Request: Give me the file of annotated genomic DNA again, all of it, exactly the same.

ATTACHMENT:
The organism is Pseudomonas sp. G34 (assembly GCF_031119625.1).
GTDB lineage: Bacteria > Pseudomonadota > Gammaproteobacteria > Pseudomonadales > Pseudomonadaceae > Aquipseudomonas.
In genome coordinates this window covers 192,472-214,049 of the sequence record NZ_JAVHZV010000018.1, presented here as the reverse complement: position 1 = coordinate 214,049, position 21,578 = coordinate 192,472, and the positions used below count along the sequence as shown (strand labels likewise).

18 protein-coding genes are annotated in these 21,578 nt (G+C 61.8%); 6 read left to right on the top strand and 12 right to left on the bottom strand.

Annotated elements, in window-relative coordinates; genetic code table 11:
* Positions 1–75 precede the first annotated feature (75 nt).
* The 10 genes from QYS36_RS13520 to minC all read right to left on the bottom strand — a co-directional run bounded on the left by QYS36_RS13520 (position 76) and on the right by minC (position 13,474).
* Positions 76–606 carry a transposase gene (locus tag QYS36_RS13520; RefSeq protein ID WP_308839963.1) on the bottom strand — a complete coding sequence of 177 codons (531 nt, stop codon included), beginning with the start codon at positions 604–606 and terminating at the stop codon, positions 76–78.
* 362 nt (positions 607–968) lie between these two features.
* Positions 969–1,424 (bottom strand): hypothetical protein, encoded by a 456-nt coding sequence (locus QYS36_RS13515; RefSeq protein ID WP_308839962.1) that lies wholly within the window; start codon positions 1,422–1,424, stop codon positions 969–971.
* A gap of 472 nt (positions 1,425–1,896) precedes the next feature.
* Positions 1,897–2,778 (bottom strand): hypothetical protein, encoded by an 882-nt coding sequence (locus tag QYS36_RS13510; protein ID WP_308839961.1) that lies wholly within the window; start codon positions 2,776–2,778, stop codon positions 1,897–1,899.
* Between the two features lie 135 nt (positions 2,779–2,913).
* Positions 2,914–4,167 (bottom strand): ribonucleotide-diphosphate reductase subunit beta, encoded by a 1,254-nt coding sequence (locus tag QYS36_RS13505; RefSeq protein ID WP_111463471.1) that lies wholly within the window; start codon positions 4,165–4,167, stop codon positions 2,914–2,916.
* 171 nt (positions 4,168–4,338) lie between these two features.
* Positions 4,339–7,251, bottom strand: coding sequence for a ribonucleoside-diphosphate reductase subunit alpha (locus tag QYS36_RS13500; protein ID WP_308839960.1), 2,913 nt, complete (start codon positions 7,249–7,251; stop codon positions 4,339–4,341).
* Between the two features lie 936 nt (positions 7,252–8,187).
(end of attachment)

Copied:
The organism is Pseudomonas sp. G34 (assembly GCF_031119625.1).
GTDB lineage: Bacteria > Pseudomonadota > Gammaproteobacteria > Pseudomonadales > Pseudomonadaceae > Aquipseudomonas.
In genome coordinates this window covers 192,472-214,049 of the sequence record NZ_JAVHZV010000018.1, presented here as the reverse complement: position 1 = coordinate 214,049, position 21,578 = coordinate 192,472, and the positions used below count along the sequence as shown (strand labels likewise).

18 protein-coding genes are annotated in these 21,578 nt (G+C 61.8%); 6 read left to right on the top strand and 12 right to left on the bottom strand.

Annotated elements, in window-relative coordinates; genetic code table 11:
* Positions 1–75 precede the first annotated feature (75 nt).
* The 10 genes from QYS36_RS13520 to minC all read right to left on the bottom strand — a co-directional run bounded on the left by QYS36_RS13520 (position 76) and on the right by minC (position 13,474).
* Positions 76–606 carry a transposase gene (locus tag QYS36_RS13520; RefSeq protein ID WP_308839963.1) on the bottom strand — a complete coding sequence of 177 codons (531 nt, stop codon included), beginning with the start codon at positions 604–606 and terminating at the stop codon, positions 76–78.
* 362 nt (positions 607–968) lie between these two features.
* Positions 969–1,424 (bottom strand): hypothetical protein, encoded by a 456-nt coding sequence (locus QYS36_RS13515; RefSeq protein ID WP_308839962.1) that lies wholly within the window; start codon positions 1,422–1,424, stop codon positions 969–971.
* A gap of 472 nt (positions 1,425–1,896) precedes the next feature.
* Positions 1,897–2,778 (bottom strand): hypothetical protein, encoded by an 882-nt coding sequence (locus tag QYS36_RS13510; protein ID WP_308839961.1) that lies wholly within the window; start codon positions 2,776–2,778, stop codon positions 1,897–1,899.
* Between the two features lie 135 nt (positions 2,779–2,913).
* Positions 2,914–4,167 (bottom strand): ribonucleotide-diphosphate reductase subunit beta, encoded by a 1,254-nt coding sequence (locus tag QYS36_RS13505; RefSeq protein ID WP_111463471.1) that lies wholly within the window; start codon positions 4,165–4,167, stop codon positions 2,914–2,916.
* 171 nt (positions 4,168–4,338) lie between these two features.
* Positions 4,339–7,251, bottom strand: coding sequence for a ribonucleoside-diphosphate reductase subunit alpha (locus tag QYS36_RS13500; protein ID WP_308839960.1), 2,913 nt, complete (start codon positions 7,249–7,251; stop codon positions 4,339–4,341).
* Between the two features lie 936 nt (positions 7,252–8,187).